• Pregnancy and childbirth always carry some health risks. Fewer pregnancies (in the world overall, and per woman) will translate to lower rates of maternal mortality and morbidity.

• Choosing to limit the size of one's family is a basic human right. When a woman has more children than she wants or can care for, it not only poses health risks to the entire family, it may result in hardship, a lesser quality of life, and loss of freedom and independence.

• Families and entire communities benefit through reductions in poverty and an improved quality of life. Melinda Gates calls this the "virtuous economic cycle." She cites a decades-long study on the effects of offering family-planning information and contraception to women in Bangladesh. Compared to a similar group that did not have such access, contraceptive use increased, fewer women died in childbirth, child mortality decreased, and families became wealthier. This in turn led to higher levels of education, better access to water, better quality housing, improved health, and greater financial security.

As Gates rightly insists, there is "no controversy" in providing access to contraception to women who want it and need it, because the overwhelming evidence that it saves lives cannot be denied. This puts anti-choice "moral" opposition to birth control on very tenuous footing indeed. We can see a desperate backlash playing out in the United States, where the Republican Party is waging an all-out war on contraception, even though it's been legal for decades and used by virtually all American women, and even though this "War on Women" has created a gaping gender gap that could easily cost the Republicans the election in November. Here in Canada, the Conservative government's distaste for contraception meant it had to be shamed into including funding for family planning in its G8 maternal health initiative -- but only 2 per cent of the total money allocated so far has been spent on family planning.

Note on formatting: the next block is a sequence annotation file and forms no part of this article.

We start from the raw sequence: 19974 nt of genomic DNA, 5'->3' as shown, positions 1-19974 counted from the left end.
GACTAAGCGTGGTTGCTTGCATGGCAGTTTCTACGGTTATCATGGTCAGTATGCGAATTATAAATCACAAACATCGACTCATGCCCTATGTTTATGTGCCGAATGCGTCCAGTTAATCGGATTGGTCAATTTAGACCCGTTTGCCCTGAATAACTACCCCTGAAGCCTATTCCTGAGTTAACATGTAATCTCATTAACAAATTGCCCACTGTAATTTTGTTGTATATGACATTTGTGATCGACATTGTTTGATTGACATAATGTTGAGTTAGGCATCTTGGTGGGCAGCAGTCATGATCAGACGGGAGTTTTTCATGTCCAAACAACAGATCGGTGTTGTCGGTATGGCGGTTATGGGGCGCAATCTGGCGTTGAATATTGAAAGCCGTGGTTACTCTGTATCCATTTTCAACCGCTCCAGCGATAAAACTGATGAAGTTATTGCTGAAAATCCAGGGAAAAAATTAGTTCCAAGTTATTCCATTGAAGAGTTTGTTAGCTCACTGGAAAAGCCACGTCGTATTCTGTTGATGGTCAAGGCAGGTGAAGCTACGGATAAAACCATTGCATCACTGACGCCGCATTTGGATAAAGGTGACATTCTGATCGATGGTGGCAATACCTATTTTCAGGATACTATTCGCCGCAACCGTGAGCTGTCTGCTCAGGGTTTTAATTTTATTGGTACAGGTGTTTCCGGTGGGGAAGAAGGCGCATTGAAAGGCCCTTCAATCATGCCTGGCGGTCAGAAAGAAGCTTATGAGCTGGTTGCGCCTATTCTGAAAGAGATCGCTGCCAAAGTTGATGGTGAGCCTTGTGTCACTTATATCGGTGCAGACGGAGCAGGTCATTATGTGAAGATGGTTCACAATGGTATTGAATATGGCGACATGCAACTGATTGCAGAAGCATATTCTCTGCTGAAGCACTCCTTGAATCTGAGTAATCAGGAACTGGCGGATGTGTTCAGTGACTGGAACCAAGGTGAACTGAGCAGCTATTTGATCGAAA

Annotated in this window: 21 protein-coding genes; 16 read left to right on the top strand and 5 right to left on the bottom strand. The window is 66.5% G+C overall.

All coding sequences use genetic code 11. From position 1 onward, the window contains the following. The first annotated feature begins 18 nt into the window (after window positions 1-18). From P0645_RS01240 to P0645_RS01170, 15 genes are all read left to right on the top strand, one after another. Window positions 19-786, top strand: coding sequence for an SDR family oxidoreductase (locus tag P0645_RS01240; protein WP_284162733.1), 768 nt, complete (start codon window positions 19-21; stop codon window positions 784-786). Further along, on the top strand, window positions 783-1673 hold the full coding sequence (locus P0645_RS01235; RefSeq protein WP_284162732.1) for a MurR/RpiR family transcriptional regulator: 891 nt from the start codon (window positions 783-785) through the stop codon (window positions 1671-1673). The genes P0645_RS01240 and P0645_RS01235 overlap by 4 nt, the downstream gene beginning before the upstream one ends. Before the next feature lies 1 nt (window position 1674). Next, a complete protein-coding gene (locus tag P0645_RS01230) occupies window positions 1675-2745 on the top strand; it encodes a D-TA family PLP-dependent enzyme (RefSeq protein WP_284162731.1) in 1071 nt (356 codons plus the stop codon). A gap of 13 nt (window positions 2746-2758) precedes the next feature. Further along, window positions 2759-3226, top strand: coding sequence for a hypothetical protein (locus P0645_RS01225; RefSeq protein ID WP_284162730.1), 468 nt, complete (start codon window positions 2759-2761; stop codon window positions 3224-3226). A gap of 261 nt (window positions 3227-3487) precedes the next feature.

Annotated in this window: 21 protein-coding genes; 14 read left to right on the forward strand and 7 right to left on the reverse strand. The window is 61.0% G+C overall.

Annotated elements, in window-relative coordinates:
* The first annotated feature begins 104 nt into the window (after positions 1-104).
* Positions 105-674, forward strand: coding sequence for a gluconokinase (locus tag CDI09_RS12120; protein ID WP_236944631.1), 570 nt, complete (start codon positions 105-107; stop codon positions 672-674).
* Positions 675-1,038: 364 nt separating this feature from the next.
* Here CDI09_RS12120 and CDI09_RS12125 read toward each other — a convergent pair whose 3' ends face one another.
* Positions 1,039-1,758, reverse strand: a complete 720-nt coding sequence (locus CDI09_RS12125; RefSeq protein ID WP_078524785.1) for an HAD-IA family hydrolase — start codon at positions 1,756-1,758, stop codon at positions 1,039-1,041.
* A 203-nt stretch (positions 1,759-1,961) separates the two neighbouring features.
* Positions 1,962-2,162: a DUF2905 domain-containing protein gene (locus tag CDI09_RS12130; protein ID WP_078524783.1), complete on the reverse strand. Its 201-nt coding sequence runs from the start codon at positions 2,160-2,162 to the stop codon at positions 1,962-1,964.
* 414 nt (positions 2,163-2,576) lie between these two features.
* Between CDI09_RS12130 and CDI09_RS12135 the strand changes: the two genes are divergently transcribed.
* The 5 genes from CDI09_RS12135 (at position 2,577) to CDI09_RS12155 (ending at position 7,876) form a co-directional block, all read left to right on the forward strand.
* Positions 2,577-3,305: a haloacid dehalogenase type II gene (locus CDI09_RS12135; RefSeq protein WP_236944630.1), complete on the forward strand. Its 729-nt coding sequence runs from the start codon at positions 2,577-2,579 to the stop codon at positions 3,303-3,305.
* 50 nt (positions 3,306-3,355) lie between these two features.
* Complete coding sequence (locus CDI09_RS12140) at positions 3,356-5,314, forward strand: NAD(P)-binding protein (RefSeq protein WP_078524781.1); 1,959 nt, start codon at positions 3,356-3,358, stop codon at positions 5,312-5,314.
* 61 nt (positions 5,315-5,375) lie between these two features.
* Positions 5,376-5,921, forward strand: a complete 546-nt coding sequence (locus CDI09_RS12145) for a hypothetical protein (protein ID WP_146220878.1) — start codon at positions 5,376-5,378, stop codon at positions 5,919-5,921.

Apart from the problem of right-wing dinosaurs like the Conservatives and the Republicans, what are the other concerns about this commendable global drive to provide voluntary family planning to every woman that wants it? The past spectre of coercive population programs has raised its head, with concerns expressed over some of the donor countries wanting to reach contraceptive "targets" and "compete" with other countries, rather than espousing a human rights-based approach that would ensure that women voluntarily choose birth control without any pressure.